So that was that. She was fired from her column, which she had been writing for four years. No more fan mail, no more speaking engagements, no more invitations to exclusive cocktail parties, and, most important, no more paycheck. She was unemployed, broke, single, childless—and even what felt like friendless—at age thirty-nine. Somehow her feet carried her down the long hallway lined with framed front pages, past the busy newsroom, past the production department, and finally to the bank of elevators and out of the building.

On the subway home, standing mashed between several large sweaty men, one of whom reeked of beer, Tess thought, Why is it so crowded already at four p.m.? This city is inhuman. She was fearful that any second the lump in her throat would navigate its way upward and transform itself into tears. The last thing she wanted to do was to start crying on the damn train, in front of all these strangers. She closed her eyes and, turning her head away from the beery man, drew a slow breath deep into her diaphragm, the way she had learned to do in a yoga class last year. She reminded herself that she was invisible in this crowd. Everyone in this car was thinking only about themselves—their own stressful days, their own problems.

She took another breath and tried to get her mind on something else besides her crumbling life. Glancing at the back of a newspaper someone was reading (naturally, she thought, it would have to be her newspaper; it couldn’t be the Times or The Wall Street Journal), she saw Billy Witz had written another NRA editorial. Suddenly a suicide poem by Dorothy Parker echoed in her head: “Guns aren’t lawful, nooses give, gas smells awful, you might as well live.” She pictured the illustrious author sitting on the seat just to the left of her, between the expressionless Chinese woman and the sulky pale white teenager glued to his iPhone. Tess would look down at Mrs. Parker and say, “Listen: I don’t have the right kind of pills, my window’s too close to the ground, I can’t stand the sight of blood, I’m too afraid of pain, I have no choice but to keep going, and let me tell you it sucks big-time.” Mrs. Parker would smile back at her from under her hat and tell her that that didn’t rhyme.

After Tess had squeezed and pushed her way out of the subway she headed straight for the Scrub-a-Dub-Pub, so named because it had once been a Laundromat. They had kept one original wall lined with the machines, for ambience. (Plus they used them for storing wine.) One of the best things about it was that it was only a block and a half from her West 89 Street apartment. A delicious wave of air-conditioning engulfed her as she entered, a welcome relief from the 98-degree August heat. Thank god Richie was there, instead of the meat-headed Patrick. As soon as she sat down, he came over and placed a chilled martini glass in front of her. Another great thing about the Scrub-a-Dub-Pub was that, since they made their money on trendy theme cocktails like the Gin-Spin Cycle, and the Tide Me Over, the regular drinks were not outrageously priced. Tess crossed her arms on the bar and rested her head down on top of them. She closed her eyes.

“Tess. Jesus. What happened to you? Usually no one looks like this until three in the morning,” Richie said, digging into the ice bin with the scoop. “Your ex-boyfriend still torturing you?”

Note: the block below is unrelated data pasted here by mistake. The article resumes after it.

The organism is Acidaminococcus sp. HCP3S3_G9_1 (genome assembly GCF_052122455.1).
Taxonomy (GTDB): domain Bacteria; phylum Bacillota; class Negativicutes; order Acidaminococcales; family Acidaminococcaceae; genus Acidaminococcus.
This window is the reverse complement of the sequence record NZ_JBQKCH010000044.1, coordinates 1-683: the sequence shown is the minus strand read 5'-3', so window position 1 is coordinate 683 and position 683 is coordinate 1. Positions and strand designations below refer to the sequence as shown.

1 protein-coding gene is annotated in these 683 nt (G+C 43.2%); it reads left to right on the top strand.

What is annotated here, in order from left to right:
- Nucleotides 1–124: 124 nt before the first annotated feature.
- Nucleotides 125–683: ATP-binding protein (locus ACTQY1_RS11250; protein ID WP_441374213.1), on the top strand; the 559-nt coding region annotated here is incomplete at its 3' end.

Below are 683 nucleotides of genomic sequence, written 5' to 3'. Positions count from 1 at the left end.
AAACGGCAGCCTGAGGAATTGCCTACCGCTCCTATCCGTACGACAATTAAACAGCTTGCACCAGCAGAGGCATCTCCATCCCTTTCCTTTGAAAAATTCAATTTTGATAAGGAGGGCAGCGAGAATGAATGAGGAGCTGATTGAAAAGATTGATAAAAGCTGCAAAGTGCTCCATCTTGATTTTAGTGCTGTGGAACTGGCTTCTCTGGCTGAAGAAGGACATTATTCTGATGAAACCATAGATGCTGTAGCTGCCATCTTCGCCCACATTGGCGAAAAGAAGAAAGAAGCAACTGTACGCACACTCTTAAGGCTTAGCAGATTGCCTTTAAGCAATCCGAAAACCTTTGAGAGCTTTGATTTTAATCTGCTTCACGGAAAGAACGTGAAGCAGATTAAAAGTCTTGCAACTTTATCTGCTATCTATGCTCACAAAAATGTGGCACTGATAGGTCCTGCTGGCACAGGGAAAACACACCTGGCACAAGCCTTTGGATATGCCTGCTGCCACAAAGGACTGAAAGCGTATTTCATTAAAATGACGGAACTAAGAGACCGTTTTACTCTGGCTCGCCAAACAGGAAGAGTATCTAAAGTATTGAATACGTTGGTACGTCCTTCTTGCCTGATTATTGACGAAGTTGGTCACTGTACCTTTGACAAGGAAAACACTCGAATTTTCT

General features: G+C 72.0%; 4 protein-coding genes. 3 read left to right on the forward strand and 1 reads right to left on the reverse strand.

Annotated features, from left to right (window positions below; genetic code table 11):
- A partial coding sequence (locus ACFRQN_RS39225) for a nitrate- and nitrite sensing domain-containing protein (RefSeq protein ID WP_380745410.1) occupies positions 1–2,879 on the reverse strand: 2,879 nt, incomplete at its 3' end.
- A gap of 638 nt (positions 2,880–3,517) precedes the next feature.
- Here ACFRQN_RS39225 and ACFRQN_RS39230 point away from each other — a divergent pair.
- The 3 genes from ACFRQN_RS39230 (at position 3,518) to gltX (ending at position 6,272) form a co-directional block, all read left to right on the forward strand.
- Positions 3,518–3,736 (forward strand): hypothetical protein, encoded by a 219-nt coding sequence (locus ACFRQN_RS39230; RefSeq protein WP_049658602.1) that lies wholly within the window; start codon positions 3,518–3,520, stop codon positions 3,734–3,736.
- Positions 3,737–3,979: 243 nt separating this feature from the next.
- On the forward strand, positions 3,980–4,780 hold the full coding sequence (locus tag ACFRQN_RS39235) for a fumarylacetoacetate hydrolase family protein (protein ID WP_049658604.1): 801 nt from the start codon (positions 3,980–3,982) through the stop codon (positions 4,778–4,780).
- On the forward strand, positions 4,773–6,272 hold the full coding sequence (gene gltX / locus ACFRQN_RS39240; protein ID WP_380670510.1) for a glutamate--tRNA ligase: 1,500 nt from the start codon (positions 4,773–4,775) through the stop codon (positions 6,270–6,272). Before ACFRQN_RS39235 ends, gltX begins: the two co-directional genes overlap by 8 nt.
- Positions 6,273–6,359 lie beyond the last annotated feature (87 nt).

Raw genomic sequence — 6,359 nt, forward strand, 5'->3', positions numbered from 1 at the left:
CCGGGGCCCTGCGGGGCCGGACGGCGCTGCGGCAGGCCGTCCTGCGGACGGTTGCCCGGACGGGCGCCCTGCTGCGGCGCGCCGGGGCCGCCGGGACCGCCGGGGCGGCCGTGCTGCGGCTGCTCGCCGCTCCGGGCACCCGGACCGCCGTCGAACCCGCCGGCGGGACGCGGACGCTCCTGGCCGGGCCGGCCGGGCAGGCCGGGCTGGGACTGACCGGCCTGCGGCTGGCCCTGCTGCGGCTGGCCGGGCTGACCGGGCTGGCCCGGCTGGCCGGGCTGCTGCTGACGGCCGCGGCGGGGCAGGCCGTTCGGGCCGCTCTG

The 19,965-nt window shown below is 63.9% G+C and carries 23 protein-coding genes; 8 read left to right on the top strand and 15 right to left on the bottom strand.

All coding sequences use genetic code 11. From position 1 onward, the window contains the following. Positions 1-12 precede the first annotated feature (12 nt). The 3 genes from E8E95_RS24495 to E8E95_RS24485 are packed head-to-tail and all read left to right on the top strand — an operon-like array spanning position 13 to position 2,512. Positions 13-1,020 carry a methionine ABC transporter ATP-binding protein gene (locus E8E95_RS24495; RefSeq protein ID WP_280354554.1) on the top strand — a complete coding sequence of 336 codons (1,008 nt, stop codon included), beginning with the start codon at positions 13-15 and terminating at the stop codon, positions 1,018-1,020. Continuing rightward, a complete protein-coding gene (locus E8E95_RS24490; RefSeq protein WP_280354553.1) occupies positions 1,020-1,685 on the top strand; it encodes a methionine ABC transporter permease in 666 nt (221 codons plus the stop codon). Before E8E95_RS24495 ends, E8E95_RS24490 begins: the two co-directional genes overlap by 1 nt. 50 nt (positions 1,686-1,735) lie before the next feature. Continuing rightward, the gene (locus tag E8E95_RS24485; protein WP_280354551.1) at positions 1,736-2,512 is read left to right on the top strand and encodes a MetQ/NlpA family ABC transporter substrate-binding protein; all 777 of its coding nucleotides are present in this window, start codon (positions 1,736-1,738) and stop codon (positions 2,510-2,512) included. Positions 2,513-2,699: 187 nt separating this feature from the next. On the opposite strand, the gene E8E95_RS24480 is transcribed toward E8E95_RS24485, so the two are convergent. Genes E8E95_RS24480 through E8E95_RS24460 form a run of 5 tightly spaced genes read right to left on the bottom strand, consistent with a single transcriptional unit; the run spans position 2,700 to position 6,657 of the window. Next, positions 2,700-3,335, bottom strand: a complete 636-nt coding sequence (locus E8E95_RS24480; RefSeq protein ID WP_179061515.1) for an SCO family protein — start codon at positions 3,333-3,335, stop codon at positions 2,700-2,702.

“No, it’s not that. Anyhow I’m too old for ex-boyfriends. Shouldn’t I be on to ex-husbands by now? No, it’s … I lost my column, Rich. My last steady gig. I can not fucking believe it.” She opened her eyes and watched him fill her glass from the metal shaker. “On the other hand I can’t say I really blame them. If I were my boss I’d probably fire me too.” At this, the beginning of a smile appeared at the corners of Richie’s mouth, spurring her on. “In fact, if I were in a serious relationship with myself, I’d break up with me. Or if I were my own landlord, I’d evict me.”

Grinning, Richie pointed an index finger at her like a gun. “And if you were a terrorist you would blow yourself up?” he added.

“Exactly!” Tess found herself smiling. Richie somehow always made her feel better. “For that matter, if I were my own bank, I would close my account. Hey”—she lifted up her head hopefully—”can I possibly run a tab? Like, until next month?”

Richie laughed, though silently. It was really more of a tilting his head back with his mouth open than an actual laugh. He had bushy, dark-blond hair and a rampant red and blond beard. He was positively furry. Tess thought he looked like an ancient king who had been magically transformed into a dog, a dog who was now pretending to be a man. (Obviously a metaphor like this had required many hours at the bar.) He had kind eyes. Tess would have had a major thing for him if not for the fact that he was gay. The unfortunate fact of his gayness had been made crystal clear to her by Patrick, months ago when he caught her gazing wistfully at Richie one day. Patrick had leered and leaned his red face close to hers and made sure Tess knew hewas certainly available, but that “the Rich-meister plays for the other team.” Wasn’t that always the way in this town? The jerks were straight, and the wonderful ones were gay.

“A tab?” Richie said, “What do you think this is, Cheers? Tell you what. The second one’s on me.”

She looked at him gratefully, making a mental note to 1) stop after two and 2) make sure she ate a substantial dinner. Because tomorrow she was going to have to swallow her pride and go see Harriet to beg for work. And groveling with a hangover was no fun.